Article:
2015: A Time for Outrage?

Two years have passed since one of the great political and social thinkers of our time departed this world.

On 26 February 2013 Stephane Hessel died at the age of 95. Hessel enjoyed a long life, from his birth in Berlin to his final breath in Paris, where one of his last works “Indignez-Vous!” (Time For Outrage) was published.

The small book holds a large punch and it came to life from a fiery speech Hessel gave in 2008 commemorating the French resistance. The 37 page book was translated into many languages and emerged during a time when the occupy movement was breaking out of social networks and onto the streets, it was a time when the Arab spring was spreading across the middle east, a time when the Sarkozy presidency was coming to an end and Greece was in the throes of social and economic upheaval.

“Indignez-Vous” the short yet fierce little book showed the resilient spirit of Hessel who penned the work at the age of 92. The resistance veteran strived to resurrect the resistance sprit for this generation not only in France but across Europe and further a field.

The resilient nature of Hessel and his generation of resistance fighters is a missing element for today’s socially oppressed.

“Indignez-Vous” warned us of how social rights can fall victim to harsh economic changes. Hessel painted the capitalist machine as the agitator of such harshness, The power of money which the resistance fought so hard against has never been as great and selfish and shameless as it is now.

Hessel used “Indignez-Vous” to call the youth out against the social oppression that a recession brings. The small book was  his last great call on the current generation to take over, keep going, get angry! Indeed the youth took over when they occupied Wall Street, indeed this generation kept going as the Arab spring spread like wild fire and indeed the modern voter got angry when they dumped Sarkozy from office, but in 2015 the fight continues.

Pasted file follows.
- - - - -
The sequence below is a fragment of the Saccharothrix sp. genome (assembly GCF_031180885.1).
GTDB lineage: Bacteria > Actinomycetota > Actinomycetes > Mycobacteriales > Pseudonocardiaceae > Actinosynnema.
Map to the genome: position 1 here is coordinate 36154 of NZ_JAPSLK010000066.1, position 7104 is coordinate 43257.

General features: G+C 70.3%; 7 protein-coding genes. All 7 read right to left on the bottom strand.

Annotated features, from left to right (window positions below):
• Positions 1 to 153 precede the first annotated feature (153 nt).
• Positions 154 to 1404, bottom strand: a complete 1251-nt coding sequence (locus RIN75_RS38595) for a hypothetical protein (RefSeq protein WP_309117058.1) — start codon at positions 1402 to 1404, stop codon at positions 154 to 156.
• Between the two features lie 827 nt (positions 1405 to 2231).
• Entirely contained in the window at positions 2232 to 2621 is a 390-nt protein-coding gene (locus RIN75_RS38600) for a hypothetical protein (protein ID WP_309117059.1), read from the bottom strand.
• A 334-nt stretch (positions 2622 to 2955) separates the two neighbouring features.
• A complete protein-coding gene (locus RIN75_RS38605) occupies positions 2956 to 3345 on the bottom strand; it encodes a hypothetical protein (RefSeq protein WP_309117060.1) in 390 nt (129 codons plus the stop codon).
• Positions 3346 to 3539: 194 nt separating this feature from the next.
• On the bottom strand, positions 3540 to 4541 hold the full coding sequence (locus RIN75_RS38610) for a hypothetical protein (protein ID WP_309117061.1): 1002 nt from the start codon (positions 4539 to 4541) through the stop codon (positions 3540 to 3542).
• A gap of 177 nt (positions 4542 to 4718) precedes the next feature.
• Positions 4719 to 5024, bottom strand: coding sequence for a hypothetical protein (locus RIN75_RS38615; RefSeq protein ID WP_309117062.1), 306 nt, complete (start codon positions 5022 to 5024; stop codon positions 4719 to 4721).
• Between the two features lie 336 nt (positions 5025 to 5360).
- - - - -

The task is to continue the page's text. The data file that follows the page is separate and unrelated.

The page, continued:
Hessel came from a generation that stood up against the wrongs done against social freedoms and human rights, he called on the modern youth to follow suit and keep the flame lit, to you who will create the 21st century, he writes in “Indignez-vous” we say with affection, to create is to resist, to resist is to create.

Across Europe the austere way of living created a harsh reality, especially in countries such as Spain, Ireland and Greece.

Recently in Greece we have seen the people there pushed to their limits and in it’s general election they chose left wing values in the form of the anti-austerity party Syriza. In Spain we might see the same trend in it’s forthcoming election as the similar anti austerity party Podemos is rising to become a beacon in the Spanish political landscape. In Ireland, the support of the Labour party which oversaw strict austerity measures in government, is being eradicated by anti-austerity left wing parties such as Sinn Fein. A general election in Ireland is a year away, but the rise of Sinn Fein and other left wing parties is inevitable and like Syriza in Greece and Podemos in Spain, Ireland can also display that social courage and left wing values that Stephane Hessel advocated for.

Hessel’s legacy is a great one, his freedom fighting spirit, his handbook of social revolution “Indignez-Vous!” and his over all fantastically inspiring life. Stephane Hessel lived life long and rebellious, it is just a pity he hasn’t lived it just a bit longer to see this generation through these hard times but his words remain with us as a legacy of a permanent revolution.

To create is to resist, to resist is to create.

 

Lily Murphy

Stephane Frederic Hessel 20 0ctober 1917 – 26 February 2013

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